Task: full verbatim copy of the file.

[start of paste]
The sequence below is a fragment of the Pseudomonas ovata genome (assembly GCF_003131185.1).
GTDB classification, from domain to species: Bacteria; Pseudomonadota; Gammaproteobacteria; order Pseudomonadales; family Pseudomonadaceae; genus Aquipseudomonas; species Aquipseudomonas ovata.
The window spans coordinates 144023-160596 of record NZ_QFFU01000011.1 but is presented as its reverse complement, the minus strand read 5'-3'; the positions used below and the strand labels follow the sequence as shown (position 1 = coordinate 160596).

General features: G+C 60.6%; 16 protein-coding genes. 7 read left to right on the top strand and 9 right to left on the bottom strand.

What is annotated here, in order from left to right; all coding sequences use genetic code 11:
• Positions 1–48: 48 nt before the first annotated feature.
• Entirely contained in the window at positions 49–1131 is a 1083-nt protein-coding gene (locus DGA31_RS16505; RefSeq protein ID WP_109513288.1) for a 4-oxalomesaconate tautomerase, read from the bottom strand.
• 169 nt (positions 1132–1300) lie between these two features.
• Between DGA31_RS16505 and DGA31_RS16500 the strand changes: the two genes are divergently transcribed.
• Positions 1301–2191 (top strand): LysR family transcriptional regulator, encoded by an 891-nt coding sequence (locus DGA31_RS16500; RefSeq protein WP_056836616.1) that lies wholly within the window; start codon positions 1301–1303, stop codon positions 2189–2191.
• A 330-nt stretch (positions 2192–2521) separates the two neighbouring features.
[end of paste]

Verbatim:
The sequence below is a fragment of the Pseudomonas ovata genome (assembly GCF_003131185.1).
GTDB classification, from domain to species: Bacteria; Pseudomonadota; Gammaproteobacteria; order Pseudomonadales; family Pseudomonadaceae; genus Aquipseudomonas; species Aquipseudomonas ovata.
The window spans coordinates 144023-160596 of record NZ_QFFU01000011.1 but is presented as its reverse complement, the minus strand read 5'-3'; the positions used below and the strand labels follow the sequence as shown (position 1 = coordinate 160596).

General features: G+C 60.6%; 16 protein-coding genes. 7 read left to right on the top strand and 9 right to left on the bottom strand.

What is annotated here, in order from left to right; all coding sequences use genetic code 11:
• Positions 1–48: 48 nt before the first annotated feature.
• Entirely contained in the window at positions 49–1131 is a 1083-nt protein-coding gene (locus DGA31_RS16505; RefSeq protein ID WP_109513288.1) for a 4-oxalomesaconate tautomerase, read from the bottom strand.
• 169 nt (positions 1132–1300) lie between these two features.
• Between DGA31_RS16505 and DGA31_RS16500 the strand changes: the two genes are divergently transcribed.
• Positions 1301–2191 (top strand): LysR family transcriptional regulator, encoded by an 891-nt coding sequence (locus DGA31_RS16500; RefSeq protein WP_056836616.1) that lies wholly within the window; start codon positions 1301–1303, stop codon positions 2189–2191.
• A 330-nt stretch (positions 2192–2521) separates the two neighbouring features.